Couture Copies in America: A Case-Study

 

Callot Soeurs, circa 1917

Over the last few years, Material Mode has frequently referenced the symbiotic relationship between Parisian couture and American fashion during the first half of the 20th century.  US-based ready-to-wear manufacturers looked to Paris to set the mode, which they subsequently mimicked, with riffs and revisions.  Inversely, the American dollar was a critical source of income for Parisian haute couture. That wealthy American women formed a formidable segment of their clientele is widely documented. Lesser-known, however, is the important stream of income that came  into the maisons de couture from licensing deals granting US department stores and manufacturers the rights to legitimately copy haute couture models.

Our holdings are ripe with primary sources evidencing this decades-long exchange between the fashion industries of France and America.  This case study will focus on just one of the many collections that explicitly document how Parisian designs found their way into the closets of upper and middle-class American women who may have never set foot on French soil.

As early as 1897, Max Meyer, a buyer for the American cloak and suit manufacturer A. Beller & Co., gained entrée (by way of an introduction by Lord & Taylor representatives in Paris) into the Callot Sœurs couture house for the purposes of officially licensing models to be copied by their ready-to-wear operations in the United States.  Much later in writings about his life, Meyer states that he believed he was the first representative of American RTW manufacturers to be invited in to the hallowed halls of haute couture.  He credited his success at breaking this industry barrier largely to the fact that he spoke fluent French, which seemed to ease the skepticism of his assigned vendeuse.  As the collection documents, later many other couture houses welcomed Meyer through their doors, including Chanel just a few short years after the establishment of her brand.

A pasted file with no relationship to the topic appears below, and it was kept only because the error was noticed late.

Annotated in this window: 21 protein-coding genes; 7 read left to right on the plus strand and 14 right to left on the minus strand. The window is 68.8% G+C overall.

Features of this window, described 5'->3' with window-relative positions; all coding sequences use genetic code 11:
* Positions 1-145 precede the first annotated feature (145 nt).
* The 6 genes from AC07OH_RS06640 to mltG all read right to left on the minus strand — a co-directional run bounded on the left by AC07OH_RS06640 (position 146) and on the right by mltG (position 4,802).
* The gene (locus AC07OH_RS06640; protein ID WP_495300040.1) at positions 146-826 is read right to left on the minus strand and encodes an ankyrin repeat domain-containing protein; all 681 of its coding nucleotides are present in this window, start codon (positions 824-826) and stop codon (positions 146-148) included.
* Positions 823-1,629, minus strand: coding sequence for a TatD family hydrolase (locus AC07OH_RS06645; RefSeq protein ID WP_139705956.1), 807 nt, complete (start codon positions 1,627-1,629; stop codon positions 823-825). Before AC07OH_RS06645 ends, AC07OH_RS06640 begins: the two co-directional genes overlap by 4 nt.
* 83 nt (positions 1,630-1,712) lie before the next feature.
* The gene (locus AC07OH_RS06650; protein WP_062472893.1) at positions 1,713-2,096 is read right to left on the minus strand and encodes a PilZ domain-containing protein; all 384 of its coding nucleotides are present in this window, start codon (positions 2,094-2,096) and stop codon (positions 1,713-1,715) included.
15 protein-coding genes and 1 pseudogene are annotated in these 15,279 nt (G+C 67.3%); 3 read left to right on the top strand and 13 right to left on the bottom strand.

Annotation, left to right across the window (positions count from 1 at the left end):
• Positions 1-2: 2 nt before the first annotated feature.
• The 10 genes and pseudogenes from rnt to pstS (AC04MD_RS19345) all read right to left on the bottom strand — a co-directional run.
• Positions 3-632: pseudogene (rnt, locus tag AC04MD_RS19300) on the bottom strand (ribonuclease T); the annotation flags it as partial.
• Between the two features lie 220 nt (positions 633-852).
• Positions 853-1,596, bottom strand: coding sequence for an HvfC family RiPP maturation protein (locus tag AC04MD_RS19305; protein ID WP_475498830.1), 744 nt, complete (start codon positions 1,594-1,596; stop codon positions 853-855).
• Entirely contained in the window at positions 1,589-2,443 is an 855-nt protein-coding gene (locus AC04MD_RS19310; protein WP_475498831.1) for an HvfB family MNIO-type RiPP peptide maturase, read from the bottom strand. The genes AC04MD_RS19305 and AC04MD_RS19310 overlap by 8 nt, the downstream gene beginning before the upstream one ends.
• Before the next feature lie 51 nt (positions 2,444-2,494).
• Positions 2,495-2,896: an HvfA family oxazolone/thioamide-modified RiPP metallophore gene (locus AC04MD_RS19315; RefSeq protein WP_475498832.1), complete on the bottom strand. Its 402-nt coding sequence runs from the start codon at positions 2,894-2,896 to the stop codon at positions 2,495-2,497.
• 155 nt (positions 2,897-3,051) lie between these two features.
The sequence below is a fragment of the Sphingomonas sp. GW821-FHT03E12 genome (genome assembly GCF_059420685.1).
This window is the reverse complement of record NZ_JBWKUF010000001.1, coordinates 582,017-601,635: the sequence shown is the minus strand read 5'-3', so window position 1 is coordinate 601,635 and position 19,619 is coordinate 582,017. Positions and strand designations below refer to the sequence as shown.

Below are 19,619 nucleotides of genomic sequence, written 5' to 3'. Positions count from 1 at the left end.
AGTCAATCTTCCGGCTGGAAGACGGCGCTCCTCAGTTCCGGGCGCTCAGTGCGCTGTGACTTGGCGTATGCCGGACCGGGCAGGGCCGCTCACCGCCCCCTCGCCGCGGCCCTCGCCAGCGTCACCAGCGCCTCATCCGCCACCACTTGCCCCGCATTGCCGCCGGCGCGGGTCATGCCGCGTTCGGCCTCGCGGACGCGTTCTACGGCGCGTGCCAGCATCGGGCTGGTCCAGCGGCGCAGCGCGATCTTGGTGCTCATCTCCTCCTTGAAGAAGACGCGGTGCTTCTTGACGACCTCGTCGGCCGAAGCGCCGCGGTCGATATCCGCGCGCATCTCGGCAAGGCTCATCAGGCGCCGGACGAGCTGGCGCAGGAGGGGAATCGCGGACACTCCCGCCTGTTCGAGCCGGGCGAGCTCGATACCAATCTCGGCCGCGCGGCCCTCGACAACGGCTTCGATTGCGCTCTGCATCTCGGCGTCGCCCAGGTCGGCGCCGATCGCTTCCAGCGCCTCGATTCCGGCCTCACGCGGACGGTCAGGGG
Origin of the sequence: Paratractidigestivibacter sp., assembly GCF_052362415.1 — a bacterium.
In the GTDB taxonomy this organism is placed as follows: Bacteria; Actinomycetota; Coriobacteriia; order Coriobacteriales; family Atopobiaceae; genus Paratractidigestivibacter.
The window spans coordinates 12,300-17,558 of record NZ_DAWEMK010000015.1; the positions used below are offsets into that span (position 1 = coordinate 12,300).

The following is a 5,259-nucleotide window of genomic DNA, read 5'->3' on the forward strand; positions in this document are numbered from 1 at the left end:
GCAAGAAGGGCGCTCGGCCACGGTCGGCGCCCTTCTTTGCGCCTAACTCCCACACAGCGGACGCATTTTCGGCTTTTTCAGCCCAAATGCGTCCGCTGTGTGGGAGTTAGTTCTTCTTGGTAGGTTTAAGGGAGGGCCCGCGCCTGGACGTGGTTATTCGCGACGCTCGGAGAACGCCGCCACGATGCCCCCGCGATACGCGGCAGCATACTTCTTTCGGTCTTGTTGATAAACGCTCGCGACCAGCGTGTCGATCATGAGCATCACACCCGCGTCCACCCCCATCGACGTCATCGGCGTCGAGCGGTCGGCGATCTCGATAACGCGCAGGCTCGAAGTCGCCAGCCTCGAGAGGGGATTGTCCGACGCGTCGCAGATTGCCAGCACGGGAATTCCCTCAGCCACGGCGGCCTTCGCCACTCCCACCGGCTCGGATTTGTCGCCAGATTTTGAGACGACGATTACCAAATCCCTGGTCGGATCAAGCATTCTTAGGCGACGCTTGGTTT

Over the course of his 39 year career as a buyer and executive for A. Beller & Co., Meyer visited Paris 110 times licensing designs from top houses including Chanel, Lanvin, Cheruit, Jenny, Paquin, Premet, Callot Sœurs, Worth, Drecoll, Poiret, Patou and many others.  Largely the garments were suits or outerwear, but occasionally dresses, which coordinated with an outerwear garment were included in their collections.

The A. Beller & Co. adaptations of imported models as well as the company’s own original designs were of the highest quality and retailed at high-end department stores.  The company’s product was considered the gold standard for American manufacturers, and as executives, Beller and Meyer were widely respected within the industry.  Meyer, in particular, was heavily involved with various garment trade worker unions and an activist for worker’s rights and labor reform. Meyer retired from A. Beller & Co. in 1929 two years before the company would shutter its doors amid the Great Depression.

Meyer’s personal involvement with the fashion industries did not end upon his retirement. In 1939, he helped found the Central High School of the Needle Trades to prepare young minds and hands for careers in the fashion industry.  The High School would expand to become the Fashion Institute of Technology in 1944, making Meyer one of the founding fathers of our home institution, where he served as the Chairman of the Board of Trustees and Acting President at the time of his death in 1953.

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